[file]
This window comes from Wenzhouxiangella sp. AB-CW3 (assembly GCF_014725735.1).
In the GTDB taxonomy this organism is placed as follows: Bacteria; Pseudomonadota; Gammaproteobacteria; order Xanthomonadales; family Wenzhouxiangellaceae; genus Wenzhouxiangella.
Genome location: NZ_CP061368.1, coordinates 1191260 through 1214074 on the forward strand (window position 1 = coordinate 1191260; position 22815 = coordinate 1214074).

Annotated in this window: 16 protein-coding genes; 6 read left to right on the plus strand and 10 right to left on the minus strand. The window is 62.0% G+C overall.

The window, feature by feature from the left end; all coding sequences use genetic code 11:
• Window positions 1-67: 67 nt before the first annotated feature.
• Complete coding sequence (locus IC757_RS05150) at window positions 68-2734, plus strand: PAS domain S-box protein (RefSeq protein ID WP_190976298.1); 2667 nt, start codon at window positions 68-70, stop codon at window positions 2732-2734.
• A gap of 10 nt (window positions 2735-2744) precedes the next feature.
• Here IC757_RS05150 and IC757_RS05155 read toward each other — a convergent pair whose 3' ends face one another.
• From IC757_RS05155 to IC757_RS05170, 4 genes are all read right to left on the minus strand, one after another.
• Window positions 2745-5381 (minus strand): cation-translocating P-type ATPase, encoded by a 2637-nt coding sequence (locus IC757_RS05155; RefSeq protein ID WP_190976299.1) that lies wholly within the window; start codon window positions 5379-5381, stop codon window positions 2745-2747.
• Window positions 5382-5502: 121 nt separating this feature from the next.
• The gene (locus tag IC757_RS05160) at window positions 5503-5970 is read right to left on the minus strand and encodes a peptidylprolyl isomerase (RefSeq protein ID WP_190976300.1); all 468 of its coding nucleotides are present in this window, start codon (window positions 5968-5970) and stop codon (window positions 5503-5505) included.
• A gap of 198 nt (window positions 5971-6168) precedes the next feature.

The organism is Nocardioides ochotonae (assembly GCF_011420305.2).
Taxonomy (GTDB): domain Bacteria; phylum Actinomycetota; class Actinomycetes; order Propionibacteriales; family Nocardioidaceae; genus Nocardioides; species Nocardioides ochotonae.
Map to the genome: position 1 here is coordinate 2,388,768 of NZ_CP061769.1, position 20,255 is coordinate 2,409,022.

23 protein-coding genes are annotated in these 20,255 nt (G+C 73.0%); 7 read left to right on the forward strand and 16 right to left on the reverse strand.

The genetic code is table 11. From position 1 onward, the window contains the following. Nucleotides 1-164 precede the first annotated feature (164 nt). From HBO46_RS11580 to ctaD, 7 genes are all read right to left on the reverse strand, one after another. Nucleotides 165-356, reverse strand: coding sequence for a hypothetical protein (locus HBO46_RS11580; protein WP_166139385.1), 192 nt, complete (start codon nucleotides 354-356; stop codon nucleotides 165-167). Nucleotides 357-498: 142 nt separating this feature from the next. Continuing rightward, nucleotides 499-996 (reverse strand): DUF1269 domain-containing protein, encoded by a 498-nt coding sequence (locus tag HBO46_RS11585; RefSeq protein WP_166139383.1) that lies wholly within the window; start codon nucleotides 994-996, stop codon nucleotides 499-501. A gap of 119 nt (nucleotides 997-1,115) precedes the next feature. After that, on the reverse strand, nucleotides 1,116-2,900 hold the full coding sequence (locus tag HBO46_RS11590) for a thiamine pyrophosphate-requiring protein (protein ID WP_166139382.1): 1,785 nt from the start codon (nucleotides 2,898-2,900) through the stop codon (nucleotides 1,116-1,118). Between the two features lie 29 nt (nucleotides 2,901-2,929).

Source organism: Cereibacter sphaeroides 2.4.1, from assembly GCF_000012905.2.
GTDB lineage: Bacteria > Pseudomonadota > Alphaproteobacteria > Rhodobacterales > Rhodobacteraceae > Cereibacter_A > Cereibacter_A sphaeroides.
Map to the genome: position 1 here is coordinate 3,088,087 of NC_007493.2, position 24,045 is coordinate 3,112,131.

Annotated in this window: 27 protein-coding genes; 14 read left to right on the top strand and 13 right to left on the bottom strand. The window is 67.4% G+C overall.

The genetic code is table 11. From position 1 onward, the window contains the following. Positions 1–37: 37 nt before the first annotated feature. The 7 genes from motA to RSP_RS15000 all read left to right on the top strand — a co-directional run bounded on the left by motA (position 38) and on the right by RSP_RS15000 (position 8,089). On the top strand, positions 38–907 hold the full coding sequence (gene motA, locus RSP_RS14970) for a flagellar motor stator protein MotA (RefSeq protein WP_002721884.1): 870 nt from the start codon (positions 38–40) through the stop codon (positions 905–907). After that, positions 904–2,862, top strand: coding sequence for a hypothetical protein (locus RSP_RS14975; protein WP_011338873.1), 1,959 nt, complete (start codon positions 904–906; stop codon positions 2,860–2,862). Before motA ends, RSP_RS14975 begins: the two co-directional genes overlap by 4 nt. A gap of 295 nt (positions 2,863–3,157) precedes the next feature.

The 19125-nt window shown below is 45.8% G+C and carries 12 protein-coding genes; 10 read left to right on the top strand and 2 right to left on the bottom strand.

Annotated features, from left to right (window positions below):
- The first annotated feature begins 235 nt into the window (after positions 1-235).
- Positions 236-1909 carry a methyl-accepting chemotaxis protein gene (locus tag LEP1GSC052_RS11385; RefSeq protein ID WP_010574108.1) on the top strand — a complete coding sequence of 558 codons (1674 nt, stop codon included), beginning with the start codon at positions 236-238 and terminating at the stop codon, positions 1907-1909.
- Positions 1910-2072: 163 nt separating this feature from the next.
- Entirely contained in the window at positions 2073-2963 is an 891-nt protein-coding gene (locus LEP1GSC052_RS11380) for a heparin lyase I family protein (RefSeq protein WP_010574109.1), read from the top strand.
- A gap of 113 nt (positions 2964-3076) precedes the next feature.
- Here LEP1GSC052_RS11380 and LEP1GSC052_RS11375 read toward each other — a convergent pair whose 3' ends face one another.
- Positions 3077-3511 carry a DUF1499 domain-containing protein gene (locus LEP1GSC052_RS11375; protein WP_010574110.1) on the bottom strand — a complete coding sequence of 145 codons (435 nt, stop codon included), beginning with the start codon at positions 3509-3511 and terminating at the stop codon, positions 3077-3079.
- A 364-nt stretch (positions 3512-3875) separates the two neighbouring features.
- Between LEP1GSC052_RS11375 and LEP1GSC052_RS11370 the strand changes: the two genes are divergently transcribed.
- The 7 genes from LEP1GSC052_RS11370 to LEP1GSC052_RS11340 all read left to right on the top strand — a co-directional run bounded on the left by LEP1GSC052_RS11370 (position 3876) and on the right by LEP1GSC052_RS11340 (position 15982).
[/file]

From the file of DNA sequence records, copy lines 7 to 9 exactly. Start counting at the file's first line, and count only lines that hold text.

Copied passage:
• Complete coding sequence (locus IC757_RS05150) at window positions 68-2734, plus strand: PAS domain S-box protein (RefSeq protein ID WP_190976298.1); 2667 nt, start codon at window positions 68-70, stop codon at window positions 2732-2734.
• A gap of 10 nt (window positions 2735-2744) precedes the next feature.
• Here IC757_RS05150 and IC757_RS05155 read toward each other — a convergent pair whose 3' ends face one another.